Question

5. Let V be a finite-dimension vector space and T : V → V be linear. Show that V = im(T) + ker(T) if and only if im(T) ∩ ker(T) = {0}.

Answer #1

(3) Let V be a finite dimensional vector space, and let T: V® V
be a linear transformation such that rk(T) = rk(T2).
a) Show that ker(T) = ker(T2).
b) Show that 0 is the only vector that lies in
both the null space of T, and the range space of T

Let V be a finite-dimensional vector space and let T be a linear
map in L(V, V ). Suppose that dim(range(T 2 )) = dim(range(T)).
Prove that the range and null space of T have only the zero vector
in common

Let T: V -> V be a linear map such that T2 - I = 0
where I is the identity map on V.
a) Prove that Im(T-I) is a subset of Ker(T+I)
and Im(T+I) is a subset of Ker(T-I).
b) Prove that V is the direct sum of Ker(T-I) and
Ker(T+I).
c) Suppose that V is finite dimensional. True or false there
exists a basis B of V such that [T]B
is a diagonal matrix. Justify your answer.

3. Let V and W be ﬁnite-dimensional vector spaces over ﬁeld F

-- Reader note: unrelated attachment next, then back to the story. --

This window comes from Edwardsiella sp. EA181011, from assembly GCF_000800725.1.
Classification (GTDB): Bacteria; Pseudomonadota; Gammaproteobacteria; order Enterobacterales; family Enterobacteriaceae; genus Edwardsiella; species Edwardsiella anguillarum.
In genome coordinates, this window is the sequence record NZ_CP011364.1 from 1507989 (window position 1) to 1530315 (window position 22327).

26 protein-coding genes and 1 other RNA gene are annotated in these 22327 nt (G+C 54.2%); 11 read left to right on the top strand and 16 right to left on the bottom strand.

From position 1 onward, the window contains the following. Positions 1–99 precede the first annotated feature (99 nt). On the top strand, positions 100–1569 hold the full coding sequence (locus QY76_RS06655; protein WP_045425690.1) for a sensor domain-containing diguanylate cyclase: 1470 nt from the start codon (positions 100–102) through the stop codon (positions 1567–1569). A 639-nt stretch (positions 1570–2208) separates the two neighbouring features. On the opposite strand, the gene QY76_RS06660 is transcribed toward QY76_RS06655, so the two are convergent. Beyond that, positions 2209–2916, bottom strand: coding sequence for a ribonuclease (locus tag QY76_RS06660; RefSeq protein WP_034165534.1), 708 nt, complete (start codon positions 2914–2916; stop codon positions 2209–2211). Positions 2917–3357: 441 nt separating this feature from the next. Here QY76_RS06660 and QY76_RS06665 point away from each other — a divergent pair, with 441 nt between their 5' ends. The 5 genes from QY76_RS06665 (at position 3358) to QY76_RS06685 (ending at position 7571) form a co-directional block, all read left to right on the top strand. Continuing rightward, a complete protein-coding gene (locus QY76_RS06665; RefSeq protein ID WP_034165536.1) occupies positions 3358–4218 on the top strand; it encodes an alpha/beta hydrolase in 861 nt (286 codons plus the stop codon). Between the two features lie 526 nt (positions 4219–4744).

with dim(V) = n and dim(W) = m, and
let φ : V → W be a linear transformation. Fill in the six blanks
to give bounds on the sizes of the
dimension of ker(φ) and the dimension of im(φ).
3. Let V and W be ﬁnite-dimensional vector spaces over ﬁeld F
with dim(V ) = n and dim(W) = m, and
let φ : V → W...

Let (V, |· |v ) and (W, |· |w ) be normed vector spaces. Let T :
V → W be linear map. The kernel of T, denoted ker(T), is defined to
be the set ker(T) = {v ∈ V : T(v) = 0}. Then ker(T) is a linear
subspace of V .
Let W be a closed subspace of V with W not equal to V . Prove
that W is nowhere dense in V .

Let B be a (finite) basis for a vector space V. Suppose that
v is a vector in V but not in B. Prove that, if we
enlarge B by adding v to it, we get a set that
cannot possibly be a basis for V. (We have not yet formally defined
dimension, so don't use that idea in your proof.)

Let T be a 1-1 linear transformation from a vector space V to a
vector space W. If the vectors u,
v and w are linearly independent
in V, prove that T(u), T(v),
T(w) are linearly independent in W

Let L : V → W be a linear transformation between two vector
spaces. Show that dim(ker(L)) + dim(Im(L)) = dim(V)

Let V be a vector space of dimension n > 0, show that
(a) Any set of n linearly independent vectors in V forms a
basis.
(b) Any set of n vectors that span V forms a basis.

Let V and W be finite-dimensional vector spaces over F, and let
φ : V → W be a linear transformation. Let dim(ker(φ)) = k, dim(V )
= n, and 0 < k < n. A basis of ker(φ), {v1, . . . , vk}, can
be extended to a basis of V , {v1, . . . , vk, vk+1, . . . , vn},
for some vectors vk+1, . . . , vn ∈ V . Prove that...

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